60 Pages Posted: 5 Dec 2006
The article offers a chronological history and a critique of the rhetoric of both Republican and Democratic senators concerning the pace of lower-court confirmations during the 107th Congress. Much of that recent rhetoric, spanning the years 2001 to 2002, relies upon comparisons of then-current nomination success rates to judicial confirmation statistics from the Carter, Reagan, Bush I, and Clinton presidencies. Through carefully analyzing the claims of senators concerning Bush II's first-Congress judicial appointments, the article is able to present an overview of more than twenty years of Senate behavior with respect to the pace of lower-court confirmations. In doing so, the article identifies a number of confirmation process fallacies repeatedly relied upon by senators in their efforts to make political points out of the pace of the confirmation process. It also explains some confirmation process relevancies, in hopes that future debates can be grounded on important considerations rather than on those that are trivial and irrelevant. Because the lower-court confirmation mess is sure to return to prominence during the Democrat-controlled Senate that will be constituted in early 2007, and following the 2008 presidential elections and beyond, the author hopes that the article will help establish a baseline for arguments about delay in the process, particularly when the White House and Senate are held by different political parties.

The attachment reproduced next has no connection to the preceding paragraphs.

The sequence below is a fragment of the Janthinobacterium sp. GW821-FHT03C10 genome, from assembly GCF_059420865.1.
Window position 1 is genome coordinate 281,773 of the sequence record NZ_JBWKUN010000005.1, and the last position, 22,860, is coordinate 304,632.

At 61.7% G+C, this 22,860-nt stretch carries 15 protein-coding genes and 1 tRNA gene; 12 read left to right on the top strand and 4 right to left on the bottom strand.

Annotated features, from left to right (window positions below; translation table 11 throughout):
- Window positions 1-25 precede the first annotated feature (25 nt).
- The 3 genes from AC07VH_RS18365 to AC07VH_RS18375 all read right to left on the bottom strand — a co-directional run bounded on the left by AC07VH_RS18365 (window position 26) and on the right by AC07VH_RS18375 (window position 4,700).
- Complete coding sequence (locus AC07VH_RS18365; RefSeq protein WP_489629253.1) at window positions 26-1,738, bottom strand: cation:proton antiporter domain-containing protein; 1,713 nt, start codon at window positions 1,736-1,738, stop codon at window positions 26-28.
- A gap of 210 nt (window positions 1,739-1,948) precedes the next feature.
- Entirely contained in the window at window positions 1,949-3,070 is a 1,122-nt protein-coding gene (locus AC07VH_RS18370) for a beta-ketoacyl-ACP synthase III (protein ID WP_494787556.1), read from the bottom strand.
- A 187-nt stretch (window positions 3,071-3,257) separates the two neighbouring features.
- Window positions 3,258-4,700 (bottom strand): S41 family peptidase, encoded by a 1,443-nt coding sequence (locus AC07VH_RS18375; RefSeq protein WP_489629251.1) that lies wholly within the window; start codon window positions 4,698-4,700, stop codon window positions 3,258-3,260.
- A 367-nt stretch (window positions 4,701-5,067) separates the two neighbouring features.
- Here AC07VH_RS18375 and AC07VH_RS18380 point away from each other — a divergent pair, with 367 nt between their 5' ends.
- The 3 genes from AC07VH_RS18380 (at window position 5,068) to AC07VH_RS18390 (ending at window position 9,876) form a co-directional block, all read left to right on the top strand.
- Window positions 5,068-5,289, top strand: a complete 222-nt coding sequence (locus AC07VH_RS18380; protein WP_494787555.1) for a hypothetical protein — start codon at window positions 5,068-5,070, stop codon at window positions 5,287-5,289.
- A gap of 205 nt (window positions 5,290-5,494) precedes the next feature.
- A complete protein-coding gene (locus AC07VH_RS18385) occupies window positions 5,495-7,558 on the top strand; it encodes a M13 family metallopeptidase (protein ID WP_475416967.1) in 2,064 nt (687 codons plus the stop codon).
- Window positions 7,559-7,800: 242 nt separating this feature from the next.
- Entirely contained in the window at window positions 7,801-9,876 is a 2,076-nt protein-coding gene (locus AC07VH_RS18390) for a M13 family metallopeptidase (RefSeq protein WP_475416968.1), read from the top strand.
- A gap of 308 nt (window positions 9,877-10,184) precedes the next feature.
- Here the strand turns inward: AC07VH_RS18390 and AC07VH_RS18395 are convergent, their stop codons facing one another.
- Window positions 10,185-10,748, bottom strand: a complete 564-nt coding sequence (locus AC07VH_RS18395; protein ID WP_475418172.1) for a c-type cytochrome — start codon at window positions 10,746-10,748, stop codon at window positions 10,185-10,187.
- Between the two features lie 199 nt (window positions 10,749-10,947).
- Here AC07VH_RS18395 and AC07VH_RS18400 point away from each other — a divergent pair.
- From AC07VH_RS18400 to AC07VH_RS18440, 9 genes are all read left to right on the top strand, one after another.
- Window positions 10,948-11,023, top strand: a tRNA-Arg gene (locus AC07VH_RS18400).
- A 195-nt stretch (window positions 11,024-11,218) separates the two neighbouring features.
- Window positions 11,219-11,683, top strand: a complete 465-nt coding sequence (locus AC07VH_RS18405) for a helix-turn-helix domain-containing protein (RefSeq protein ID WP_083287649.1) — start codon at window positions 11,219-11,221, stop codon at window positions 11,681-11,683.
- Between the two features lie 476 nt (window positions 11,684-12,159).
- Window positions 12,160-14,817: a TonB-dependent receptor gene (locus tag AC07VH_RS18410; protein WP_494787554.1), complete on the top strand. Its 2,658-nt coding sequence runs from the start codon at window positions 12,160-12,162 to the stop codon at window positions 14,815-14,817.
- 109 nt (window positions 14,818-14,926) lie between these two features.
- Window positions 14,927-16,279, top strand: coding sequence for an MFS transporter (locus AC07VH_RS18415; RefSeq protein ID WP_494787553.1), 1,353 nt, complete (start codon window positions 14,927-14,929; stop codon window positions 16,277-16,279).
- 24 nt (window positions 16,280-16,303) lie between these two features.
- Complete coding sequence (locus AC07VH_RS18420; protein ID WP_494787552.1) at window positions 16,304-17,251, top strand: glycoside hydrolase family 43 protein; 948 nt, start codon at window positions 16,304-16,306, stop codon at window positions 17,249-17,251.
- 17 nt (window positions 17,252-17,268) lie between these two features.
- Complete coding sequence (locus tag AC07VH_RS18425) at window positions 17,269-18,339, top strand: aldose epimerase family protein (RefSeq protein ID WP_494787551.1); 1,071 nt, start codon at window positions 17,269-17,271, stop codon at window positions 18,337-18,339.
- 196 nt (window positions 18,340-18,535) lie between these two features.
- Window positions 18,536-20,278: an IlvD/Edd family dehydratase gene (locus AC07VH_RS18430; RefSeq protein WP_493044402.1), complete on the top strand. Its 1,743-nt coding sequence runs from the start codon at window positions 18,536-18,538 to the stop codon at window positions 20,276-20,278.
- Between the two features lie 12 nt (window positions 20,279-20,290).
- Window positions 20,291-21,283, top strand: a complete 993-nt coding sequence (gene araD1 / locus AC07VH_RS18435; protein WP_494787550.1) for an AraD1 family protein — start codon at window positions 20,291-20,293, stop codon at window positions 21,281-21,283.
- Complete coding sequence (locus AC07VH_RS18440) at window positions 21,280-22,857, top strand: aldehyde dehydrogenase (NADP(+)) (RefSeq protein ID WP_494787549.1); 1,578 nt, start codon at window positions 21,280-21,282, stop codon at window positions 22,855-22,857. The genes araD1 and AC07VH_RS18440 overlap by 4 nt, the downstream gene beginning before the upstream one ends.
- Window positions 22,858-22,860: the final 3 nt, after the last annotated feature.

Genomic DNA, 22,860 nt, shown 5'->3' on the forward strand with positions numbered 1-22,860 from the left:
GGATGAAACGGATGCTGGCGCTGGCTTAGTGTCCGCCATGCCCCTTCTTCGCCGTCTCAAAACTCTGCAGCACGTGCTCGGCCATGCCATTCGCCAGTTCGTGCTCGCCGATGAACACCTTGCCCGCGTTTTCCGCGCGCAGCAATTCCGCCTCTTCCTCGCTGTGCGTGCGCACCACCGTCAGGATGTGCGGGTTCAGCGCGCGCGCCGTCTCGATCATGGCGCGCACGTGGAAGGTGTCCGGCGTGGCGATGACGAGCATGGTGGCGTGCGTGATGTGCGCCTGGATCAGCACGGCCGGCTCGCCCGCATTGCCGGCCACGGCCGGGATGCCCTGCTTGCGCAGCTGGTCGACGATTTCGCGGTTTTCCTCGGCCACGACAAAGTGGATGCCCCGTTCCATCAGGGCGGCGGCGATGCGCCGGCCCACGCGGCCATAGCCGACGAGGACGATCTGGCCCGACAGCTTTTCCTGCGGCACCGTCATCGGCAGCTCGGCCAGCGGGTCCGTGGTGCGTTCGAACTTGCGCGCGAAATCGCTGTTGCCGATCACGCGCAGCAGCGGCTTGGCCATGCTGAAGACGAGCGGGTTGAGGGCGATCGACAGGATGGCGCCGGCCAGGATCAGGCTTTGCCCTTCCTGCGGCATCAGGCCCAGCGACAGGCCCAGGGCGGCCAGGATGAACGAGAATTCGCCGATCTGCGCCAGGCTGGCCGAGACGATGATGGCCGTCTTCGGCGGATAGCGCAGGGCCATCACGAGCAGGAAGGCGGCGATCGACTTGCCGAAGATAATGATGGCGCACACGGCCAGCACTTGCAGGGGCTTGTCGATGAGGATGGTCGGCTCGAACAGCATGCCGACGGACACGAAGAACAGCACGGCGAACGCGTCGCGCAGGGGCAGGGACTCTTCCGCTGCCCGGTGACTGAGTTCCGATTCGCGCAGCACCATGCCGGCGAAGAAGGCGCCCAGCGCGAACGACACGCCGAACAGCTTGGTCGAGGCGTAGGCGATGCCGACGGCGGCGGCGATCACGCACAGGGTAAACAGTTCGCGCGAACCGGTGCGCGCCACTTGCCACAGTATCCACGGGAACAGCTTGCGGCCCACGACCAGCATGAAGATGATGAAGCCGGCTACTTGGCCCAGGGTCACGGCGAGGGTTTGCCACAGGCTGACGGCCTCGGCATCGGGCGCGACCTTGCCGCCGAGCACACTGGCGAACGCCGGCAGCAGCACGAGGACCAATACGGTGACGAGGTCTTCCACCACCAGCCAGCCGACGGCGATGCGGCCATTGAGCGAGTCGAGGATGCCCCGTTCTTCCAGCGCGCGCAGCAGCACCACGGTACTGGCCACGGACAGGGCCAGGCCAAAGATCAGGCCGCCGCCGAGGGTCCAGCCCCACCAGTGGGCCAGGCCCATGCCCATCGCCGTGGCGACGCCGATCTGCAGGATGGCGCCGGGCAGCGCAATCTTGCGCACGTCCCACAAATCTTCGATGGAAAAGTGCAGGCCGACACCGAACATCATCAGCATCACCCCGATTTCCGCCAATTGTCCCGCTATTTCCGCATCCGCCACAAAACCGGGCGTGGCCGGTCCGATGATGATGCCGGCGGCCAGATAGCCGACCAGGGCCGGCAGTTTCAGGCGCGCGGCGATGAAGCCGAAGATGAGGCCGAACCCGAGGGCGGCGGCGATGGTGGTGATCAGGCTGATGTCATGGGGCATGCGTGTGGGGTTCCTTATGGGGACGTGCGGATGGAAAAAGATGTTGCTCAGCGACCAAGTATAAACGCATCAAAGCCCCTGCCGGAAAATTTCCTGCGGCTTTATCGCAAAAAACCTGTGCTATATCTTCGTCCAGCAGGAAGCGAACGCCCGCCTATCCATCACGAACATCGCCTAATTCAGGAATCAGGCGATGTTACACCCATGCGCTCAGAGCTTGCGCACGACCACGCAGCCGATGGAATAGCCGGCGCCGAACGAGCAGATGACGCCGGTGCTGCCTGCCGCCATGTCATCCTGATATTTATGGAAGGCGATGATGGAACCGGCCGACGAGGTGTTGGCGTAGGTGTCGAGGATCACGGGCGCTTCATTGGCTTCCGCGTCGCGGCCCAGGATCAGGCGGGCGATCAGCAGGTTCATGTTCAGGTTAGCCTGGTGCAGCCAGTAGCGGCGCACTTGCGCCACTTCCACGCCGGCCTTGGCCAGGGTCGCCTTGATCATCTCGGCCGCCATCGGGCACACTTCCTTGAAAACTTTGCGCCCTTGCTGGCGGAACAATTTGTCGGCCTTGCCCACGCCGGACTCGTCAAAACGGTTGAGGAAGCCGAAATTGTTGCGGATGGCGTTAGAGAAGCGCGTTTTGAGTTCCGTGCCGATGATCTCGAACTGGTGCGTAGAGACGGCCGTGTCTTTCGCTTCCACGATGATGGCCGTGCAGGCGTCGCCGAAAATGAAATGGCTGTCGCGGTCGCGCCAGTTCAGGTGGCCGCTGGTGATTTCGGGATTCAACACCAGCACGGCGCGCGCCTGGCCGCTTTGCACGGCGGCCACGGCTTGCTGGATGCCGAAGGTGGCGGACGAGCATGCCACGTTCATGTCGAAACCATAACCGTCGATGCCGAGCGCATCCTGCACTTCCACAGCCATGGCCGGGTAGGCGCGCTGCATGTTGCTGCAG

Keywords: judicial confirmation, judicial nomination, judges, senate delay
JEL Classification: K1, K10
Suggested Citation: Suggested Citation
Moritz, E. Stewart, Statistical Judo: The Rhetoric of Senate Inaction in the Judicial Appointment Process. Journal of Law & Politics, Fall 2006; U of Akron Legal Studies Research Paper No. 06-12. Available at SSRN: https://ssrn.com/abstract=949107